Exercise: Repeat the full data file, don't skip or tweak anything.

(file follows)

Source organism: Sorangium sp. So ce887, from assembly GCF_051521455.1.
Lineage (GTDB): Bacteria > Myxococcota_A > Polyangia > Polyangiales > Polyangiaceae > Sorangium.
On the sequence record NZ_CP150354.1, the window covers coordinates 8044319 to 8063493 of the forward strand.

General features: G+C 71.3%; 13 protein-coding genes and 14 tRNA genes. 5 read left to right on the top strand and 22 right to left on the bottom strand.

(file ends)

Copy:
Source organism: Sorangium sp. So ce887, from assembly GCF_051521455.1.
Lineage (GTDB): Bacteria > Myxococcota_A > Polyangia > Polyangiales > Polyangiaceae > Sorangium.
On the sequence record NZ_CP150354.1, the window covers coordinates 8044319 to 8063493 of the forward strand.

General features: G+C 71.3%; 13 protein-coding genes and 14 tRNA genes. 5 read left to right on the top strand and 22 right to left on the bottom strand.